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June 29, 2020updated 30 Sep 2022 9:26am

Tom Newton Dunn on Times Radio and how he was never told what to write at The Sun

By Charlotte Tobitt

Times Radio’s man in Westminster Tom Newton Dunn insists the new station has “absolutely no intention to give anybody an easy ride” despite its pledge to be less adversarial.

Instead, the former Sun political editor says presenters will point out when an interviewee hasn’t answered a question without “metaphorically clubbing them over the head”.

After 16 years at The Sun, first as defence editor and then political editor since 2009, Newton Dunn has taken up his “dream job” of chief political commentator for Times Radio.

He spoke to Press Gazette ahead of the station’s launch on 29 June with an exclusive Boris Johnson interview.

Breakfast show co-presenter Aasmah Mir has already spoken of the station’s aim to avoid the “old fashioned adversarial approach” to interviews.

Newton Dunn says interviews can be “thoroughly challenging and thoroughly engaging” without confrontations that make the listener feel uncomfortable.

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“Every politician I’ve ever interviewed, you almost always get more out of them by being nice to them, having a human conversation with them, and it relaxes them and they end up opening up a little bit more,” he says.

“And if we’ve got some pretty strong questions we want them to answer you can point out the fact they just simply haven’t answered that without necessarily interrupting them 15 times in one sentence…

“It doesn’t mean at all you’re prepared to go soft on people, you’re just prepared to go at them in just a slightly more subtle way perhaps.”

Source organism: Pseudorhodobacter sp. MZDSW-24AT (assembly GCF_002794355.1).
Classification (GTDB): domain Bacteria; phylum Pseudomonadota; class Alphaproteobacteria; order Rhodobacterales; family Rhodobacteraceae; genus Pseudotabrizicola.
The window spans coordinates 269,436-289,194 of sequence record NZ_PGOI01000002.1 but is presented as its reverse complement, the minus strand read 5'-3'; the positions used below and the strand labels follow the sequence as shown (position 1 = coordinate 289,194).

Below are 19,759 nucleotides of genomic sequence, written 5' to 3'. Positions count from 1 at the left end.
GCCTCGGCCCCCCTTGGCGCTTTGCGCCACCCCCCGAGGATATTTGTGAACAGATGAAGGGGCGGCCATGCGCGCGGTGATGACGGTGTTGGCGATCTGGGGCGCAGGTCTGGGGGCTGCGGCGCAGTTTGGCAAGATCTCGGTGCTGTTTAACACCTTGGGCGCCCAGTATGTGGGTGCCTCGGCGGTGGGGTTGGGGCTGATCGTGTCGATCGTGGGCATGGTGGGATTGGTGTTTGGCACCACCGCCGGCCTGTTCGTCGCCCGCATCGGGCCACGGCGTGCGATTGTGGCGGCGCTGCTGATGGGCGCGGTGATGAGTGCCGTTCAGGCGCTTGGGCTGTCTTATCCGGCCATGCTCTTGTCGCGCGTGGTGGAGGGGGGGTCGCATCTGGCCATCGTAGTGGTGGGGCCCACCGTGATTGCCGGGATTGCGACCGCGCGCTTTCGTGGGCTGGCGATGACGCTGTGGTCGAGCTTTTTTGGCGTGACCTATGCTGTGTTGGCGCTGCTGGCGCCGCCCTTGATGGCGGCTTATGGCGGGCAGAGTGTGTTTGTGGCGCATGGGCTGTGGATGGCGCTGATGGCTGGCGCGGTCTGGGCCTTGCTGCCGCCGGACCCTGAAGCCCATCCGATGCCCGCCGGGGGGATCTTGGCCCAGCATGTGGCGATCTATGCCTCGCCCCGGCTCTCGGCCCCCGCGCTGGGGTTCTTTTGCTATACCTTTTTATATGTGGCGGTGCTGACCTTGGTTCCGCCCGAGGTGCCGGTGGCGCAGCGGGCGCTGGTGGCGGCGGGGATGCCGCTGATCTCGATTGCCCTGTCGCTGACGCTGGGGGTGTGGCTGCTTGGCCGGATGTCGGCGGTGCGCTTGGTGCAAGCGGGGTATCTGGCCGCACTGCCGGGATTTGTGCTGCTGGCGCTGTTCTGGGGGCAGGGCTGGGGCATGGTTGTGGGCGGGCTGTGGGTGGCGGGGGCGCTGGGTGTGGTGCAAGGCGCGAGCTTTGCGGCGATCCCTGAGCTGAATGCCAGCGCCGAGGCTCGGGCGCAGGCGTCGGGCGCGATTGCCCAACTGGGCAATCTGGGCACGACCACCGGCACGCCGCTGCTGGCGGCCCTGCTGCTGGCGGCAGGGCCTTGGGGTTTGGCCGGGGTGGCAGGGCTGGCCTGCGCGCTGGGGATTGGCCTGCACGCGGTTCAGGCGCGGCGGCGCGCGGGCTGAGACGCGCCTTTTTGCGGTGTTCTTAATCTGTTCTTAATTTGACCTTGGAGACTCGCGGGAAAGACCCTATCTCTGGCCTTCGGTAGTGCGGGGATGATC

Outside the Westminster bubble

As well as appearing on shows across the schedule, Newton Dunn will present a three-hour Sunday morning show with former Labour MP Gloria de Piero.

He hopes it will rival Andrew Marr and Sophy Ridge on TV by giving a “slightly different, outside of the bubble take”.

All in all, he says he “would struggle to tailor-make a job I would enjoy more”. “Crucially I get to bang on about politics all the time.”

Newton Dunn points to BBC Radio 4, 5 Live and LBC as competitors but says “the list runs out there”.

“That’s the fascinating thing about current affairs speech radio in Britain. There are very, very few of them and in terms of what I think we’re trying to do – serious, intelligent, witty maybe, informed type of radio, current affairs broadcasting across the whole schedule 24 hours a day – that really doesn’t exist almost anywhere.”

‘No Sun editor ever told me how to write a story’

Although he’s traditionally a print man, Newton Dunn has experience hosting Radio 4’s The Week in Westminster and as a panellist on the likes of Question Time and Any Questions.

He won’t miss the evening print deadline– he was “notoriously late” at filing – but will continue writing columns for The Sun and still enthuses about the newspaper world.

“I think it’s brilliant we’ve got such a robust, healthy, loud and sometimes aggressive print media because that’s precisely what you need to hold power to account,” he says.

But he says political stories he wrote for The Sun could just as easily be seen in the Times, FT or Guardian and that the paper’s reporting has often been misconstrued as a result of its leader columns and headlines.

“I’ve never reported politically from a particularly politically biased view and I’ve been lucky to work for five different editors on The Sun who have never ever, and I can tell you this hand on heart, ever said ‘here’s the story, I want you to write it like this’. Not one of them has in 11 years of being political editor.

“They’ve always said ‘what do you think the story of the day is? What’s the best line on this or that? Great, in which case file it like that’.